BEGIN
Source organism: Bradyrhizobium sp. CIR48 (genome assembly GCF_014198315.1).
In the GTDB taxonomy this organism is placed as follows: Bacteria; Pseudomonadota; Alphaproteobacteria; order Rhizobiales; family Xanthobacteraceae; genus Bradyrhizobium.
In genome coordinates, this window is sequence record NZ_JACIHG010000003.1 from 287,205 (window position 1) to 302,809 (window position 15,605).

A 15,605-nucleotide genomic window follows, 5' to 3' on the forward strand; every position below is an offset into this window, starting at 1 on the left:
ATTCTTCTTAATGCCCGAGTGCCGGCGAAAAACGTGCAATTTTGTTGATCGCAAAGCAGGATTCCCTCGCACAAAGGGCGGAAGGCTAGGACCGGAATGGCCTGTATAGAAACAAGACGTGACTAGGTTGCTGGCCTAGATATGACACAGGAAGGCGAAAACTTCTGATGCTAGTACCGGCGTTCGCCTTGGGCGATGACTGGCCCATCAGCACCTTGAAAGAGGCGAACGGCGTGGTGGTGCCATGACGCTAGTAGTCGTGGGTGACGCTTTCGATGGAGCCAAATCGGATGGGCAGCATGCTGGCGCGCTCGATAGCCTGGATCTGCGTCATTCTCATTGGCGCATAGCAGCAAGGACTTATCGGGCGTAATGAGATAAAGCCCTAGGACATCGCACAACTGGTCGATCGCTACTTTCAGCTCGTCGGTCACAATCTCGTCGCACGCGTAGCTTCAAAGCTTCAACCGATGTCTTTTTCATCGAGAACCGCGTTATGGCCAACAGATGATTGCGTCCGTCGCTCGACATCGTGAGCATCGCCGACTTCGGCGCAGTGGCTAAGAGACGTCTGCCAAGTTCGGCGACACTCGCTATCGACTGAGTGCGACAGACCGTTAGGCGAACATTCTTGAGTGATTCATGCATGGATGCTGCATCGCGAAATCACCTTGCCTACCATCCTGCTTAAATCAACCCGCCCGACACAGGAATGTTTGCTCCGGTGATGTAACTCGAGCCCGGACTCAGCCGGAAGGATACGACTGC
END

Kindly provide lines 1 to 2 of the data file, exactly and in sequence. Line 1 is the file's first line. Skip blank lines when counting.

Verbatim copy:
Source organism: Bradyrhizobium sp. CIR48 (genome assembly GCF_014198315.1).
In the GTDB taxonomy this organism is placed as follows: Bacteria; Pseudomonadota; Alphaproteobacteria; order Rhizobiales; family Xanthobacteraceae; genus Bradyrhizobium.